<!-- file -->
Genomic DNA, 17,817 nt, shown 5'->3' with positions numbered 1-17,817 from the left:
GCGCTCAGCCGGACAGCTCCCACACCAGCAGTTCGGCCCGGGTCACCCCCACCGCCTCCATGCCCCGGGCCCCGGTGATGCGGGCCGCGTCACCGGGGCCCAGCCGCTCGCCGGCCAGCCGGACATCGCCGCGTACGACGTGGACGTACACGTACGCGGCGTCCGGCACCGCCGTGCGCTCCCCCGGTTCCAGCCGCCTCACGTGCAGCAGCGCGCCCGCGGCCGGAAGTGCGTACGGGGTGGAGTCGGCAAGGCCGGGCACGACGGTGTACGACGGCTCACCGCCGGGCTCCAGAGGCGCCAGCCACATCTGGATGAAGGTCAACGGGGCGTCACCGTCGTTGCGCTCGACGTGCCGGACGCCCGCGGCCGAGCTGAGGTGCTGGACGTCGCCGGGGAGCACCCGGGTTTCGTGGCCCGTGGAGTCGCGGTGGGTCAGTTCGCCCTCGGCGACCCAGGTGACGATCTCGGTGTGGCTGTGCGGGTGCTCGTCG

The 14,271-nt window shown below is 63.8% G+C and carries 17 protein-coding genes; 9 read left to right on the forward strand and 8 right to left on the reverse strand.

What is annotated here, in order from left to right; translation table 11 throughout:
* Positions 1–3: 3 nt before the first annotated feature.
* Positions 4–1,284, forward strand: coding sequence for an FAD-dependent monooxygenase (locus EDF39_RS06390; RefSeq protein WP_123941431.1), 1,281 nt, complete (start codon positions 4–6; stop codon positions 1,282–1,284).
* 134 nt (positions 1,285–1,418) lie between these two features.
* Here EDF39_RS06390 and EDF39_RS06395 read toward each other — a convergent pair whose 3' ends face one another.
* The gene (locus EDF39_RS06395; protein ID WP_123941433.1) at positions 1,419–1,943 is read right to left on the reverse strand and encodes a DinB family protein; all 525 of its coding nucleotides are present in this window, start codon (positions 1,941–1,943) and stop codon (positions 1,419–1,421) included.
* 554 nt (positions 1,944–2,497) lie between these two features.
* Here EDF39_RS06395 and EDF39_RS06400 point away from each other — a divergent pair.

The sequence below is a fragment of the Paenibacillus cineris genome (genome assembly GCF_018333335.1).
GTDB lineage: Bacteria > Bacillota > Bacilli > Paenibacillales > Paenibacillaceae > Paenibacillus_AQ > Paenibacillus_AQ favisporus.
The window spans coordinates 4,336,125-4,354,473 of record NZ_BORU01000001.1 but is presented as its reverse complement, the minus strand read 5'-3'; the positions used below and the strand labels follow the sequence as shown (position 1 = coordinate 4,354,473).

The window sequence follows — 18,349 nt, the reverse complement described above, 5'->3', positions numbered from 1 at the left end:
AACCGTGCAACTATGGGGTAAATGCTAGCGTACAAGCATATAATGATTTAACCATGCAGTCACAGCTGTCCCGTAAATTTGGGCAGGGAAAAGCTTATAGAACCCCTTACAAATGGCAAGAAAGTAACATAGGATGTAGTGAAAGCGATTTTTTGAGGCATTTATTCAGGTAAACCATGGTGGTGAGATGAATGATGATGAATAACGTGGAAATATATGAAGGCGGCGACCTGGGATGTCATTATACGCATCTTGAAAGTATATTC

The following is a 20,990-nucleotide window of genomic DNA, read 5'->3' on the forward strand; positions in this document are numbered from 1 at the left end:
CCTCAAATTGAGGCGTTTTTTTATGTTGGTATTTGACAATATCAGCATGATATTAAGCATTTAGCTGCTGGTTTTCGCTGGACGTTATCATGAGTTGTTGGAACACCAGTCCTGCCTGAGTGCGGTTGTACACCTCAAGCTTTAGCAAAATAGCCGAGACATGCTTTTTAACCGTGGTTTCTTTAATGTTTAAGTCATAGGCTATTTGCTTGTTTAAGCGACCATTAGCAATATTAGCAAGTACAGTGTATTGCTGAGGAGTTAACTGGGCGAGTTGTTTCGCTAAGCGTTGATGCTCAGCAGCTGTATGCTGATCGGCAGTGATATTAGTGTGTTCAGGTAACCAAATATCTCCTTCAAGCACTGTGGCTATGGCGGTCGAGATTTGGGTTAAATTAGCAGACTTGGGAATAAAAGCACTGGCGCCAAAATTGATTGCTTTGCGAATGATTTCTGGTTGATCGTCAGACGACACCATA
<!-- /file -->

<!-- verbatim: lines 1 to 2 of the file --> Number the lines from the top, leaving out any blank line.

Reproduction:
Genomic DNA, 17,817 nt, shown 5'->3' with positions numbered 1-17,817 from the left:
GCGCTCAGCCGGACAGCTCCCACACCAGCAGTTCGGCCCGGGTCACCCCCACCGCCTCCATGCCCCGGGCCCCGGTGATGCGGGCCGCGTCACCGGGGCCCAGCCGCTCGCCGGCCAGCCGGACATCGCCGCGTACGACGTGGACGTACACGTACGCGGCGTCCGGCACCGCCGTGCGCTCCCCCGGTTCCAGCCGCCTCACGTGCAGCAGCGCGCCCGCGGCCGGAAGTGCGTACGGGGTGGAGTCGGCAAGGCCGGGCACGACGGTGTACGACGGCTCACCGCCGGGCTCCAGAGGCGCCAGCCACATCTGGATGAAGGTCAACGGGGCGTCACCGTCGTTGCGCTCGACGTGCCGGACGCCCGCGGCCGAGCTGAGGTGCTGGACGTCGCCGGGGAGCACCCGGGTTTCGTGGCCCGTGGAGTCGCGGTGGGTCAGTTCGCCCTCGGCGACCCAGGTGACGATCTCGGTGTGGCTGTGCGGGTGCTCGTCG